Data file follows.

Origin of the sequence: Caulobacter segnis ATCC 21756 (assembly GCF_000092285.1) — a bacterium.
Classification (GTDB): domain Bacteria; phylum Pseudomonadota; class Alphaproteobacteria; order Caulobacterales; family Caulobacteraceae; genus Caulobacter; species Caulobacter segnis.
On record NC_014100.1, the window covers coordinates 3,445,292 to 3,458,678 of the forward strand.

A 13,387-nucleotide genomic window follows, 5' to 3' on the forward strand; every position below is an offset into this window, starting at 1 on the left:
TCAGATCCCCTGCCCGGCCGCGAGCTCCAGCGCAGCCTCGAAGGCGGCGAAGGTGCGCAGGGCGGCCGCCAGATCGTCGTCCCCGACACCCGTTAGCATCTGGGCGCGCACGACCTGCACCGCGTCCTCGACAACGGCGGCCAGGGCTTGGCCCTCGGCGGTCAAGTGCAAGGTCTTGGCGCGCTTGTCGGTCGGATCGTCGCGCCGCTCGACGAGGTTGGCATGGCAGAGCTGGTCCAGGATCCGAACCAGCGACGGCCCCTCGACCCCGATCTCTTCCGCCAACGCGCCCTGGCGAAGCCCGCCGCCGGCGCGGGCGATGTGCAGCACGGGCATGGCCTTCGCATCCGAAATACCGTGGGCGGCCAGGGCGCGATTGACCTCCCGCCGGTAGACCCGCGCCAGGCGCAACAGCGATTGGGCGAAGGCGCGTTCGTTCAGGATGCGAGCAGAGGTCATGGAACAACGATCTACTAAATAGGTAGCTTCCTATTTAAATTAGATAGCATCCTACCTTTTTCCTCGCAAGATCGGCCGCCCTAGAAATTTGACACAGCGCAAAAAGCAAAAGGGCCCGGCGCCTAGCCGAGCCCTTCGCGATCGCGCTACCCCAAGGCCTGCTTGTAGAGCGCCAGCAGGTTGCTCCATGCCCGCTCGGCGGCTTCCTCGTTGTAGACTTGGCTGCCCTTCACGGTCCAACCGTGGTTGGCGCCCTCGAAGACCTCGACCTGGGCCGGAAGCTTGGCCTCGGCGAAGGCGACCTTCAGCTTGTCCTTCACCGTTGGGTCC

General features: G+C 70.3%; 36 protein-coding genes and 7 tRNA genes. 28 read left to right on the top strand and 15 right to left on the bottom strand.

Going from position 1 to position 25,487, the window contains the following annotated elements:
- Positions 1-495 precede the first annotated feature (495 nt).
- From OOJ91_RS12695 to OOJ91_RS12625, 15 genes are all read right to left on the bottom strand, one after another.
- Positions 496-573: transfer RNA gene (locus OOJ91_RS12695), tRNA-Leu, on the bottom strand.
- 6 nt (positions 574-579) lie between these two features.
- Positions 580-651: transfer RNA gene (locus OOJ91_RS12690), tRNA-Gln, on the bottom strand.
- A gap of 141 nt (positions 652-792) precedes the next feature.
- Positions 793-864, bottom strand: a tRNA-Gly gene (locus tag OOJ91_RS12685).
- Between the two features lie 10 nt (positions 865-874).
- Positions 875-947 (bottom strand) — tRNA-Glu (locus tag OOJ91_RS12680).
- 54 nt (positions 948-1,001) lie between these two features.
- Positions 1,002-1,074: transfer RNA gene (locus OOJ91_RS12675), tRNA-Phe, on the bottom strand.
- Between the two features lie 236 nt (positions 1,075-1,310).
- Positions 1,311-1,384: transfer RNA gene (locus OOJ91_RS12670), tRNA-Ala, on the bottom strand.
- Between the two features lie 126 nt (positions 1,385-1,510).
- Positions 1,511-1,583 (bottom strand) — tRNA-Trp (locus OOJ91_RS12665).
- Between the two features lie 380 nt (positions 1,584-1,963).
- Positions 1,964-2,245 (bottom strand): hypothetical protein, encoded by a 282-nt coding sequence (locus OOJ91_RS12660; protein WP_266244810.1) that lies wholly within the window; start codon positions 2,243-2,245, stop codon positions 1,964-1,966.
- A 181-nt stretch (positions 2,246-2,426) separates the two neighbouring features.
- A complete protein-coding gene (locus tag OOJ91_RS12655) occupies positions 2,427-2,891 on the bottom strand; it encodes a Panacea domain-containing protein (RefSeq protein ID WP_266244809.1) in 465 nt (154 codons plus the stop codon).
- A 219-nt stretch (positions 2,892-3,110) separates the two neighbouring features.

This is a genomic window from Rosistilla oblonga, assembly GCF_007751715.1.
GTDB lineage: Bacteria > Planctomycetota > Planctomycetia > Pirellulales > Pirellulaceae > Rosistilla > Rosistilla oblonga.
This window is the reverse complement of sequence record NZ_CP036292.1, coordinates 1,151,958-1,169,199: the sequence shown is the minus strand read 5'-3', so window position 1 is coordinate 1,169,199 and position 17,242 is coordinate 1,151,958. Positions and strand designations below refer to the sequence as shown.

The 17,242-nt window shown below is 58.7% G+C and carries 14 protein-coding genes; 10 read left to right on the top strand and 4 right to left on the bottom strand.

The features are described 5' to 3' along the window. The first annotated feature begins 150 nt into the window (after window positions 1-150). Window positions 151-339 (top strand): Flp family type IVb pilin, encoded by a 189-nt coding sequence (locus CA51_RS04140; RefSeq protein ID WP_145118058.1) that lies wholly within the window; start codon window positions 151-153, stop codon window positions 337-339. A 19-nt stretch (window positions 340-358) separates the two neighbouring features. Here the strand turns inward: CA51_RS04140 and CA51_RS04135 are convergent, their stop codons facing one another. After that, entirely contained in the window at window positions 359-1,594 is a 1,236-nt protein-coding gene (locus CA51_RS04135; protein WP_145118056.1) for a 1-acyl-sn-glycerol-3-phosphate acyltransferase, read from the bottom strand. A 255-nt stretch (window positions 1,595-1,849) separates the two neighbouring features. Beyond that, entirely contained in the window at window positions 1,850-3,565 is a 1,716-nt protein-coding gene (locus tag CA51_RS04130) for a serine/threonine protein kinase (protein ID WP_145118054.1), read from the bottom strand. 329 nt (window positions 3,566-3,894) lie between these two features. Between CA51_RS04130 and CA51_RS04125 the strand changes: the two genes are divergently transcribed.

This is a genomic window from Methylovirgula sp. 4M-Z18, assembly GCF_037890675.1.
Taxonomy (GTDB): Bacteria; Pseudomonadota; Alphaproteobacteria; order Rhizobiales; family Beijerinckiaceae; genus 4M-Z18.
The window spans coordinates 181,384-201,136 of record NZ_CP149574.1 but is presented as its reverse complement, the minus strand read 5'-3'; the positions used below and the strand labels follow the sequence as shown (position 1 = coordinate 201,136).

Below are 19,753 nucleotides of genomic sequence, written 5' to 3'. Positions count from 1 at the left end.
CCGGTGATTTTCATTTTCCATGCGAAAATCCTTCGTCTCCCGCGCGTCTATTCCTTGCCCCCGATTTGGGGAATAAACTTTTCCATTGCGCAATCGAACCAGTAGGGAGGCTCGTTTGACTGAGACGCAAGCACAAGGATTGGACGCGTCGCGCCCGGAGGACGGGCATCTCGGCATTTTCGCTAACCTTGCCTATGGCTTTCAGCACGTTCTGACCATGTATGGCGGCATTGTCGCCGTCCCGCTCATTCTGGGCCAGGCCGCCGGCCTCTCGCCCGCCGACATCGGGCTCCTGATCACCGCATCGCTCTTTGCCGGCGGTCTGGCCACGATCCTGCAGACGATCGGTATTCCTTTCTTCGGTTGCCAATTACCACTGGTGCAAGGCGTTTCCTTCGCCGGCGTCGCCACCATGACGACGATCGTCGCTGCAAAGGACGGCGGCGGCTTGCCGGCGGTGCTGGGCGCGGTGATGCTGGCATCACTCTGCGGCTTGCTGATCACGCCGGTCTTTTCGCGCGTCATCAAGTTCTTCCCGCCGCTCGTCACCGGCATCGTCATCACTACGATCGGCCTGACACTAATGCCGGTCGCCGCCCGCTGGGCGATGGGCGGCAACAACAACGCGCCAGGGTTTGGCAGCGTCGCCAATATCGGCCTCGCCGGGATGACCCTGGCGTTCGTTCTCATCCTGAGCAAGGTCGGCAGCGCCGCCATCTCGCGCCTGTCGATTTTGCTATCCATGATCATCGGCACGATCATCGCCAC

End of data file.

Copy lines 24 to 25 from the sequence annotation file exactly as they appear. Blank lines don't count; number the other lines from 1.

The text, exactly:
- Positions 1,964-2,245 (bottom strand): hypothetical protein, encoded by a 282-nt coding sequence (locus OOJ91_RS12660; protein WP_266244810.1) that lies wholly within the window; start codon positions 2,243-2,245, stop codon positions 1,964-1,966.
- A 181-nt stretch (positions 2,246-2,426) separates the two neighbouring features.